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Autonomous Driving Startup Pony.ai Will Use Lidar Sensors From Luminar for its Next-Gen Robotaxi Vehicles

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【Summary】Autonomous driving startup Pony.ai announced its newly designed perception platform in collaboration with Volvo-backed Luminar Technologies. The next-generation fleet of self-driving Pony.ai robotaxi vehicles will integrate Luminar’s new Iris lidar sensor. The company plans to deploy its robotaxi vehicles equipped with Luminar lidar by 2023.

Eric Walz    May 10, 2021 2:00 PM PT
Autonomous Driving Startup Pony.ai Will Use Lidar Sensors From Luminar for its Next-Gen Robotaxi Vehicles
Lidar sensors emit pulses of laser light which reflect off objects creating 3D images like this one.

Autonomous driving developer Pony.ai announced its newly designed perception platform in collaboration with Volvo-backed Luminar Technologies, Inc. The next-generation fleet of self-driving  Pony.ai vehicles will integrate Luminar's Iris sensor.

Pony.ai is working on an autonomous robotaxi service and the company selected Luminar's lidar to support its new autonomous fleet. Pony.ai plans to deploy the automotive-grade lidar its its robotaxi vehicles by 2023 globally. 

Automakers and tech startups are partnering with lidar startups like Luminar and rival Velodyne that can produce automotive-grade lidar sensors at scale for vehicles that will come equipped with autonomous driving capability.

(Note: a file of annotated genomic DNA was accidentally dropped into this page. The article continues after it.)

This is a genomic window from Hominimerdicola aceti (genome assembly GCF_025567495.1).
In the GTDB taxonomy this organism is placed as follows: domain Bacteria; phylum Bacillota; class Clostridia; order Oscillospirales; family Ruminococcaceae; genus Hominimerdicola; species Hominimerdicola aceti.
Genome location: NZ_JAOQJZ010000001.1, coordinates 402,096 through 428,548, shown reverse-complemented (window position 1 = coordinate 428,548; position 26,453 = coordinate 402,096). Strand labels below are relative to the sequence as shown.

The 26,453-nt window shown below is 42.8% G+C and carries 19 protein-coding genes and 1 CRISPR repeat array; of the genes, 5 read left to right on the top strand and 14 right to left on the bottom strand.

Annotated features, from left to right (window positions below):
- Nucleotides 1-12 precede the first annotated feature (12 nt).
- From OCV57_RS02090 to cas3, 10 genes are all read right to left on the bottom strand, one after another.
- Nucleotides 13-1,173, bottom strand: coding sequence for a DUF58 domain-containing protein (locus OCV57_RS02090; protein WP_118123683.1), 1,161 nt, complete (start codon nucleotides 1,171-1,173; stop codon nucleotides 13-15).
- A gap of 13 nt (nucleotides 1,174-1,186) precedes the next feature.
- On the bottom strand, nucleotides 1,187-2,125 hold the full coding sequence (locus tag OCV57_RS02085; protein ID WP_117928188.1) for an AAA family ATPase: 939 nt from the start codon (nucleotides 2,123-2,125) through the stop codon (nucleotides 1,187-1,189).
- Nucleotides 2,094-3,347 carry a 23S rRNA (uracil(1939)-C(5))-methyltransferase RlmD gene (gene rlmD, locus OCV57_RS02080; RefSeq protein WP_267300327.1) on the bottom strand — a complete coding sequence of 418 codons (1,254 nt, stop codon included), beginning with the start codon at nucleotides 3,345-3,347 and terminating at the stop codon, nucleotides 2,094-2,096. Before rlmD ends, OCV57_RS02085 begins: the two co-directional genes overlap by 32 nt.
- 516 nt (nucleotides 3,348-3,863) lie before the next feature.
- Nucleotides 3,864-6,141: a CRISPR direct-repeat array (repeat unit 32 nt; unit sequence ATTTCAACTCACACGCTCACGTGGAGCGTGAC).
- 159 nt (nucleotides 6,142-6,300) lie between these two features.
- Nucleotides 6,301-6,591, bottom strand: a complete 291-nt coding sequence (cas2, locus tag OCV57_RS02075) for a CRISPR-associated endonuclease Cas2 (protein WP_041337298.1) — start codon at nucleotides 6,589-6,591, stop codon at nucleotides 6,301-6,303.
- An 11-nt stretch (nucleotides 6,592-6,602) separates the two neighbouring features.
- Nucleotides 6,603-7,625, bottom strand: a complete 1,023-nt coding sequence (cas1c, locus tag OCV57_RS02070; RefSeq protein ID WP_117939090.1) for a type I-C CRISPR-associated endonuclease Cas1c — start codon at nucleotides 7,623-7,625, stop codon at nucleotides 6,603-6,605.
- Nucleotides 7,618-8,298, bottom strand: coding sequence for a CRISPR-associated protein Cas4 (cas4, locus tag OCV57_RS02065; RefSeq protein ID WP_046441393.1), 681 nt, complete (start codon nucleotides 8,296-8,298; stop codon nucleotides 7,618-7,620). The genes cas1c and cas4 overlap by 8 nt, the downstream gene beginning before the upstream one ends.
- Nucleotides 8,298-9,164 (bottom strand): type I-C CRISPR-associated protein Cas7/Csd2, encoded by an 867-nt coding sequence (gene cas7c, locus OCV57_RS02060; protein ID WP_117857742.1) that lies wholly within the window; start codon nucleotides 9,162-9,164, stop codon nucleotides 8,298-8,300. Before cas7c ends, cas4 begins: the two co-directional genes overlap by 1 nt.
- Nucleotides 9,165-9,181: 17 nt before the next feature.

"Partnering with Luminar is a critical enabling milestone for Pony.ai as we build our next-generation system and prepare for large-scale series production," said James Peng, CEO and Founder of Pony.ai. "Luminar is in a league of their own when it comes to lidar and shares our belief that delivering autonomous mobility globally will enable a safe and sustainable future. We're excited to realize that vision together with them."

The demand for high performance lidar is growing as automakers introduce advanced driver assist systems (ADAS) that support Level 2 and higher automated driving. Much of this demand is for lidar sensors capable of detecting objects at a longer range, so autonomous vehicle software can more quickly respond to any hazards, such as a pedestrian in the street. Luminar's Iris lidar sensor can detect a vehicle 250 meters away.